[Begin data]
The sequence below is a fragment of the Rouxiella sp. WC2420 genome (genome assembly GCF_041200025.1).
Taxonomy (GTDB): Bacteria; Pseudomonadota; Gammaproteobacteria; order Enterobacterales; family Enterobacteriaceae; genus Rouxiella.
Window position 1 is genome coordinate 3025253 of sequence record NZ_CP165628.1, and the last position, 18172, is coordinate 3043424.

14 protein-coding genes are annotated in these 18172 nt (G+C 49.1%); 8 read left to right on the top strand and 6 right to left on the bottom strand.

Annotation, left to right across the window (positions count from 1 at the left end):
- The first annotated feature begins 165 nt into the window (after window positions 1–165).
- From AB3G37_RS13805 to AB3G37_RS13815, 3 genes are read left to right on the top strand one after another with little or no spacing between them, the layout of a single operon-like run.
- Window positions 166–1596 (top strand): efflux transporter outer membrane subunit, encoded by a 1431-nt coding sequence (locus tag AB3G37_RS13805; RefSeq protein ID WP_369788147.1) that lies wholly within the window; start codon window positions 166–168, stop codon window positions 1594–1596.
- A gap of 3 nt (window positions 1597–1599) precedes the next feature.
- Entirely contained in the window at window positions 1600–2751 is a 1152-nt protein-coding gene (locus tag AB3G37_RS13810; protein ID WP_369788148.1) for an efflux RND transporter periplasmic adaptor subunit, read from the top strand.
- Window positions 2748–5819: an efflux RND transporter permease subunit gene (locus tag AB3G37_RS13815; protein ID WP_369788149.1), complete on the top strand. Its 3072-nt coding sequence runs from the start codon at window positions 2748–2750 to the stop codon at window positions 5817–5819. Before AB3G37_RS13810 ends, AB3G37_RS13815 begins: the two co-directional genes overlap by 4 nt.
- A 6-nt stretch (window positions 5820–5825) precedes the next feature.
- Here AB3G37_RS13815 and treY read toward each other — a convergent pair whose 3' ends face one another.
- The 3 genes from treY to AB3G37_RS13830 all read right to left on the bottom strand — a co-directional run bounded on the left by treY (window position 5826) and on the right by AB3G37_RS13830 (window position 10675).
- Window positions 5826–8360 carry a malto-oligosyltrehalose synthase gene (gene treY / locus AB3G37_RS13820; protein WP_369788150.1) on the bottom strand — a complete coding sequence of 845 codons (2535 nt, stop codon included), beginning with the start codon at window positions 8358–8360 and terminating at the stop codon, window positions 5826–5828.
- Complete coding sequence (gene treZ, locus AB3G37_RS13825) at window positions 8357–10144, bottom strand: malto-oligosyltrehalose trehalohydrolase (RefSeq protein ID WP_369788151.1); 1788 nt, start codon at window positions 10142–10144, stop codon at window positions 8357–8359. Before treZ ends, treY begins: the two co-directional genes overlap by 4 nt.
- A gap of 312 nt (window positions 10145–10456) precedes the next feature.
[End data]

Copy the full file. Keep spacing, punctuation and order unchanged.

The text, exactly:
The sequence below is a fragment of the Rouxiella sp. WC2420 genome (genome assembly GCF_041200025.1).
Taxonomy (GTDB): Bacteria; Pseudomonadota; Gammaproteobacteria; order Enterobacterales; family Enterobacteriaceae; genus Rouxiella.
Window position 1 is genome coordinate 3025253 of sequence record NZ_CP165628.1, and the last position, 18172, is coordinate 3043424.

14 protein-coding genes are annotated in these 18172 nt (G+C 49.1%); 8 read left to right on the top strand and 6 right to left on the bottom strand.

Annotation, left to right across the window (positions count from 1 at the left end):
- The first annotated feature begins 165 nt into the window (after window positions 1–165).
- From AB3G37_RS13805 to AB3G37_RS13815, 3 genes are read left to right on the top strand one after another with little or no spacing between them, the layout of a single operon-like run.
- Window positions 166–1596 (top strand): efflux transporter outer membrane subunit, encoded by a 1431-nt coding sequence (locus tag AB3G37_RS13805; RefSeq protein ID WP_369788147.1) that lies wholly within the window; start codon window positions 166–168, stop codon window positions 1594–1596.
- A gap of 3 nt (window positions 1597–1599) precedes the next feature.
- Entirely contained in the window at window positions 1600–2751 is a 1152-nt protein-coding gene (locus tag AB3G37_RS13810; protein ID WP_369788148.1) for an efflux RND transporter periplasmic adaptor subunit, read from the top strand.
- Window positions 2748–5819: an efflux RND transporter permease subunit gene (locus tag AB3G37_RS13815; protein ID WP_369788149.1), complete on the top strand. Its 3072-nt coding sequence runs from the start codon at window positions 2748–2750 to the stop codon at window positions 5817–5819. Before AB3G37_RS13810 ends, AB3G37_RS13815 begins: the two co-directional genes overlap by 4 nt.
- A 6-nt stretch (window positions 5820–5825) precedes the next feature.
- Here AB3G37_RS13815 and treY read toward each other — a convergent pair whose 3' ends face one another.
- The 3 genes from treY to AB3G37_RS13830 all read right to left on the bottom strand — a co-directional run bounded on the left by treY (window position 5826) and on the right by AB3G37_RS13830 (window position 10675).
- Window positions 5826–8360 carry a malto-oligosyltrehalose synthase gene (gene treY / locus AB3G37_RS13820; protein WP_369788150.1) on the bottom strand — a complete coding sequence of 845 codons (2535 nt, stop codon included), beginning with the start codon at window positions 8358–8360 and terminating at the stop codon, window positions 5826–5828.
- Complete coding sequence (gene treZ, locus AB3G37_RS13825) at window positions 8357–10144, bottom strand: malto-oligosyltrehalose trehalohydrolase (RefSeq protein ID WP_369788151.1); 1788 nt, start codon at window positions 10142–10144, stop codon at window positions 8357–8359. Before treZ ends, treY begins: the two co-directional genes overlap by 4 nt.
- A gap of 312 nt (window positions 10145–10456) precedes the next feature.